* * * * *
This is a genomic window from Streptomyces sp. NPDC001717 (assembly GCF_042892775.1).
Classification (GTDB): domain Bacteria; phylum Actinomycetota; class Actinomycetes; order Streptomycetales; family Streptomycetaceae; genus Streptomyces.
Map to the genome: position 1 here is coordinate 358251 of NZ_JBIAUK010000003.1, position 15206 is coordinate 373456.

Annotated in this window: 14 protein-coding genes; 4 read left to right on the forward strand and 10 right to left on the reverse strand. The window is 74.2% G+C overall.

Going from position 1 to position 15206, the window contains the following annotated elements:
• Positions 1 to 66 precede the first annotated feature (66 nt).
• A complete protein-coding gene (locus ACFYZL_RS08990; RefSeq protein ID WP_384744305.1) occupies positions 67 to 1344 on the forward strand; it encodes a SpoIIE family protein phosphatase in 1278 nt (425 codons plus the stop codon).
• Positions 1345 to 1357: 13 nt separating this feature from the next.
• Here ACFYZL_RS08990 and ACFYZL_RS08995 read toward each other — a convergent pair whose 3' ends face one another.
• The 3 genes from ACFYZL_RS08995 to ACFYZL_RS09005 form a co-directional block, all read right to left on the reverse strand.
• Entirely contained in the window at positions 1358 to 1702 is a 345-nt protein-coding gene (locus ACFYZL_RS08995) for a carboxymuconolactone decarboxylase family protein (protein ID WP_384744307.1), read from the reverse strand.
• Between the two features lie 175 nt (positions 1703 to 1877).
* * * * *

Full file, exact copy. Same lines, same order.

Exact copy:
This is a genomic window from Streptomyces sp. NPDC001717 (assembly GCF_042892775.1).
Classification (GTDB): domain Bacteria; phylum Actinomycetota; class Actinomycetes; order Streptomycetales; family Streptomycetaceae; genus Streptomyces.
Map to the genome: position 1 here is coordinate 358251 of NZ_JBIAUK010000003.1, position 15206 is coordinate 373456.

Annotated in this window: 14 protein-coding genes; 4 read left to right on the forward strand and 10 right to left on the reverse strand. The window is 74.2% G+C overall.

Going from position 1 to position 15206, the window contains the following annotated elements:
• Positions 1 to 66 precede the first annotated feature (66 nt).
• A complete protein-coding gene (locus ACFYZL_RS08990; RefSeq protein ID WP_384744305.1) occupies positions 67 to 1344 on the forward strand; it encodes a SpoIIE family protein phosphatase in 1278 nt (425 codons plus the stop codon).
• Positions 1345 to 1357: 13 nt separating this feature from the next.
• Here ACFYZL_RS08990 and ACFYZL_RS08995 read toward each other — a convergent pair whose 3' ends face one another.
• The 3 genes from ACFYZL_RS08995 to ACFYZL_RS09005 form a co-directional block, all read right to left on the reverse strand.
• Entirely contained in the window at positions 1358 to 1702 is a 345-nt protein-coding gene (locus ACFYZL_RS08995) for a carboxymuconolactone decarboxylase family protein (protein ID WP_384744307.1), read from the reverse strand.
• Between the two features lie 175 nt (positions 1703 to 1877).